Come on, Australia, we are intelligent people. Let the world see that! We need to stop playing and begin making it a rosy future. The right education must come first for everyone.
Thanks for the feedback, Beryl – and thanks also for reminding me about Scratch (My own first experience of coding was with BASIC on a Sinclair ZX81…).
We forget that early word processing software (WordPerfect, Word Star) required a certain level of mark-up coding, and early spreadsheet packages (VisiCalc) relied on users manually defining rows, columns and functions.
As for the banks, it’s interesting that so many of their underlying and legacy enterprise applications have to be maintained in archaic languages – and due to the lack of a systematic capture of overlaid business rules, trying to map the existing data and processes to new platforms is a high-risk undertaking.
Good luck with spreading the word among your students!
Further to your interesting article on Coding, I would be remiss if I did not mention the STEM subjects. The deterioration in Australia’s mathematics since early this century is appalling.
When looking for answers in other countries’ successes, I found an answer in the Singapore maths materials and have been using them in tandem with the Australian curriculum for the past three years and the results are exhibiting the improvement I expected. The students are mostly unaware of my experiment but are experiencing great results without any extra time or effort. One student finished in the top 25 of last year’s Australasian Maths Olympiad. Another student has just jumped from kindergarten to second class and when he heard me telling another parent about him, said “And I’m still only 6”. It is said that Singapore maths is two years ahead of ours but on working with it, I find it has more depth and has a pictorial way of teaching problem solving. We also combine Singapore Science with our curriculum material with great effect.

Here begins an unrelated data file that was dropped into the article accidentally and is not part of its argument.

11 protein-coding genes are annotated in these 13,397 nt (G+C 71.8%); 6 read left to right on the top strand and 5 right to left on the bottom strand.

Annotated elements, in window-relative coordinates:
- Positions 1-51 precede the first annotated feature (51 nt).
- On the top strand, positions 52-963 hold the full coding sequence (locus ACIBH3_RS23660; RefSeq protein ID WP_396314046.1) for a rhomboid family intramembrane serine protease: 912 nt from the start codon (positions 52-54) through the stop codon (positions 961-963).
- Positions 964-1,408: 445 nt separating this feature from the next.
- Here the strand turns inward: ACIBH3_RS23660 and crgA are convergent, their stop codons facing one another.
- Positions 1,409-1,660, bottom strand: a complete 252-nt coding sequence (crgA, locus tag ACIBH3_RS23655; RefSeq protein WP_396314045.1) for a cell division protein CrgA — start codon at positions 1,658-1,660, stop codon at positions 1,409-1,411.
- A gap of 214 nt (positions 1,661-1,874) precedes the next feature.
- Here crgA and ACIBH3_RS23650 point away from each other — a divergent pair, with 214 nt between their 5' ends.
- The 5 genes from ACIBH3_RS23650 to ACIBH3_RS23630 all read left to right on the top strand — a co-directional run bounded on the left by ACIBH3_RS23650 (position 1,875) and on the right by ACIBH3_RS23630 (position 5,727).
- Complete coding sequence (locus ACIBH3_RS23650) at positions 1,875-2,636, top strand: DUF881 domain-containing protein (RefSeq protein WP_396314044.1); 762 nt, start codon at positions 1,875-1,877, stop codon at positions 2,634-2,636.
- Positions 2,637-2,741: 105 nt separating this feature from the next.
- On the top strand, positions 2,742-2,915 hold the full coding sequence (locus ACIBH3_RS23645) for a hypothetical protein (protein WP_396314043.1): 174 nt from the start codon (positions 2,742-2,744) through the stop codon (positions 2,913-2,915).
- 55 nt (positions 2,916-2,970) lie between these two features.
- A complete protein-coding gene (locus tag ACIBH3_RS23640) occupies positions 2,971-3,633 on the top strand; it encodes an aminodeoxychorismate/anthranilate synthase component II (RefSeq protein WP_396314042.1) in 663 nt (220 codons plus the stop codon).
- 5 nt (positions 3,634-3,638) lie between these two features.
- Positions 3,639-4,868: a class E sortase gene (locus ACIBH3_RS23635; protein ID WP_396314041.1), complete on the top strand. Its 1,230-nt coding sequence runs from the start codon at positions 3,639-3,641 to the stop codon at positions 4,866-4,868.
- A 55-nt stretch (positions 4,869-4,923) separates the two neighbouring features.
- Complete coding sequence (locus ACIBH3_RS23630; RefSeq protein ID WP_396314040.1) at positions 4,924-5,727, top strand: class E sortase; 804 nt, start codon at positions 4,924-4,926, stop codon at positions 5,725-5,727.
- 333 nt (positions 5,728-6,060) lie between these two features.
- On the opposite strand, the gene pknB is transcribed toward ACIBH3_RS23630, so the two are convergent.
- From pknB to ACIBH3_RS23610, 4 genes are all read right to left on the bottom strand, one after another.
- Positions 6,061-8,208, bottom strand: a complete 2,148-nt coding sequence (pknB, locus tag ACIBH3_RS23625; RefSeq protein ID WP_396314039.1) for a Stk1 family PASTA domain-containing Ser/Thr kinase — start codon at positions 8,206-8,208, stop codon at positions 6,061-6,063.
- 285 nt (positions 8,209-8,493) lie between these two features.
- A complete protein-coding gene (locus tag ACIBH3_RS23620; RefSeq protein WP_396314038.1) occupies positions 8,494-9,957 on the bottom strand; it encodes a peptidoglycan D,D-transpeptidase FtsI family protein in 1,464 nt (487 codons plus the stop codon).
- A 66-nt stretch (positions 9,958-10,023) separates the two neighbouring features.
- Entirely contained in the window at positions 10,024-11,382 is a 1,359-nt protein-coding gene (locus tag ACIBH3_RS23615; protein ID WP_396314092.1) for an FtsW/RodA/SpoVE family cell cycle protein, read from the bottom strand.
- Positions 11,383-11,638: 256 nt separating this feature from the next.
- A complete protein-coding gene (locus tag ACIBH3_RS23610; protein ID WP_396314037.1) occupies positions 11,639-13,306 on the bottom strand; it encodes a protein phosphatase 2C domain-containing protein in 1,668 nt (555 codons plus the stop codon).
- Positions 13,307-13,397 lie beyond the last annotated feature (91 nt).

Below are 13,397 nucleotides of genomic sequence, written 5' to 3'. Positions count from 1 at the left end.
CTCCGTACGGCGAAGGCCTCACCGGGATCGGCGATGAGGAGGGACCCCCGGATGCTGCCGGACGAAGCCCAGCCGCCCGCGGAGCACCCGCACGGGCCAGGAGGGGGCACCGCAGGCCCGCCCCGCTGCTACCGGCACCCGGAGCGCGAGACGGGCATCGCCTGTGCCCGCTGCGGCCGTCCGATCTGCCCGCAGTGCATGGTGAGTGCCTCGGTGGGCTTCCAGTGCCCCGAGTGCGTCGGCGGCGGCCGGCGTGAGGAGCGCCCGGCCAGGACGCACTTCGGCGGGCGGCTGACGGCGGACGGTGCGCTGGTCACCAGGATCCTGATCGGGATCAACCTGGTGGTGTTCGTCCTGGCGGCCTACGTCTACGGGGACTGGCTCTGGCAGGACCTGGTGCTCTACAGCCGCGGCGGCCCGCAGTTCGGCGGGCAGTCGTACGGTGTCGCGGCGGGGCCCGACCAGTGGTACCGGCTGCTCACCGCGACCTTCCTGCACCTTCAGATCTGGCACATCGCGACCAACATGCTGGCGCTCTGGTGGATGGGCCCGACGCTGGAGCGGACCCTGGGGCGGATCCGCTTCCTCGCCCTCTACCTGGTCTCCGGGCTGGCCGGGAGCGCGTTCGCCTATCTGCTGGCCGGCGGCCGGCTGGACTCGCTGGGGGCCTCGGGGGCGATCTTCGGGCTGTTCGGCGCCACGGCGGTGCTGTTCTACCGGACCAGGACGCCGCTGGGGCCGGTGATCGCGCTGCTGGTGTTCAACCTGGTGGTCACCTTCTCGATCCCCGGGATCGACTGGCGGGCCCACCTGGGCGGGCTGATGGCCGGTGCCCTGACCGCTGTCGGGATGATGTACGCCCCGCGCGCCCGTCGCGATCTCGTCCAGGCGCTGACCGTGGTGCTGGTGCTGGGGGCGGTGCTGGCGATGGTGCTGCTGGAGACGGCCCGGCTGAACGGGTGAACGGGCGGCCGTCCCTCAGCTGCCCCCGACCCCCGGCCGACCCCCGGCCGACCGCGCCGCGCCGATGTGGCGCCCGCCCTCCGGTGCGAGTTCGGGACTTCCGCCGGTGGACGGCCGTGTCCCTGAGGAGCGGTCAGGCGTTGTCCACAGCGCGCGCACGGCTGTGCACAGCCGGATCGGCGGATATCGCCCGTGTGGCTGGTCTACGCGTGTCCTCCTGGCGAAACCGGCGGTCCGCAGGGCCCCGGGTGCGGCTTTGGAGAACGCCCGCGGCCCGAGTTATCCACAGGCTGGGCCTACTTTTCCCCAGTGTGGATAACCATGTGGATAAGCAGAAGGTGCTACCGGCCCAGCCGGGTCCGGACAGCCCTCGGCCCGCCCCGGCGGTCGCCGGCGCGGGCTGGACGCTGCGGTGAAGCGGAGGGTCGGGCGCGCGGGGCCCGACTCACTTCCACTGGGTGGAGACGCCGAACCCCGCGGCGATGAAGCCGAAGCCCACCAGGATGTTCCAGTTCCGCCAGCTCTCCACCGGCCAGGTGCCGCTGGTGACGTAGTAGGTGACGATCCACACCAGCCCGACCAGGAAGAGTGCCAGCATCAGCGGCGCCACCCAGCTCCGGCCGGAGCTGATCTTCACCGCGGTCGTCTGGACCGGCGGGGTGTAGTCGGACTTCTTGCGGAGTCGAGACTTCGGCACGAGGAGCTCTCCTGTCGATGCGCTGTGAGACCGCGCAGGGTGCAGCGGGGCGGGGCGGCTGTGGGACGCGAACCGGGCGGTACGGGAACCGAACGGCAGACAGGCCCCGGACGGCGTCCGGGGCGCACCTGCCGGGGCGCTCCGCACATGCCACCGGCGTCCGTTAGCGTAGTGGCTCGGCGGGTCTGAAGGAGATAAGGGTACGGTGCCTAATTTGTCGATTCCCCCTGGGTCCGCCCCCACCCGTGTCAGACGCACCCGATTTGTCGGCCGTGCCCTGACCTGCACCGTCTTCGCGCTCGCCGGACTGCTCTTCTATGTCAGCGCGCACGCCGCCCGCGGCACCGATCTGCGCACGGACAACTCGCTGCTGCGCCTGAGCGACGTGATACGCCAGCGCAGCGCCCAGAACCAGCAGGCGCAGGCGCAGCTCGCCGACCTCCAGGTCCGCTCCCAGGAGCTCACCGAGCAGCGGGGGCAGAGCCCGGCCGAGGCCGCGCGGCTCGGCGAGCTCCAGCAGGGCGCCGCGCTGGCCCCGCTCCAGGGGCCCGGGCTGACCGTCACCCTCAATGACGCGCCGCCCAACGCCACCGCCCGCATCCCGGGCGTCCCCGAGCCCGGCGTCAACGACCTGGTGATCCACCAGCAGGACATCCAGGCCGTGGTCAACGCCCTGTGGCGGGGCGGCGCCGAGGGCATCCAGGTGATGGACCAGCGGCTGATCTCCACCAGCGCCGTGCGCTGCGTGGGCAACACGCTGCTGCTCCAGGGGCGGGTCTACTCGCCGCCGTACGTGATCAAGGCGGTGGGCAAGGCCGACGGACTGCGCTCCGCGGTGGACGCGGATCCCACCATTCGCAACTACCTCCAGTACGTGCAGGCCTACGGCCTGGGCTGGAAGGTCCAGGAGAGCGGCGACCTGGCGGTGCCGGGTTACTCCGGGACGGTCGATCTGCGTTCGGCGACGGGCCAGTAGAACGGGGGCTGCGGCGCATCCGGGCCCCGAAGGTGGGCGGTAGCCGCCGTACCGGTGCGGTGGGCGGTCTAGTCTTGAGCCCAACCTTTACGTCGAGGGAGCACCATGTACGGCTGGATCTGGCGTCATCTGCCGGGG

I believe that we should not wait for year seven but should attack the decline in these subjects as early as possible. It is in primary school that students are made into mathematicians and scientists.
Interesting – have you looked at what Machinam are doing to overhaul the maths curricula? Suggest you check it out….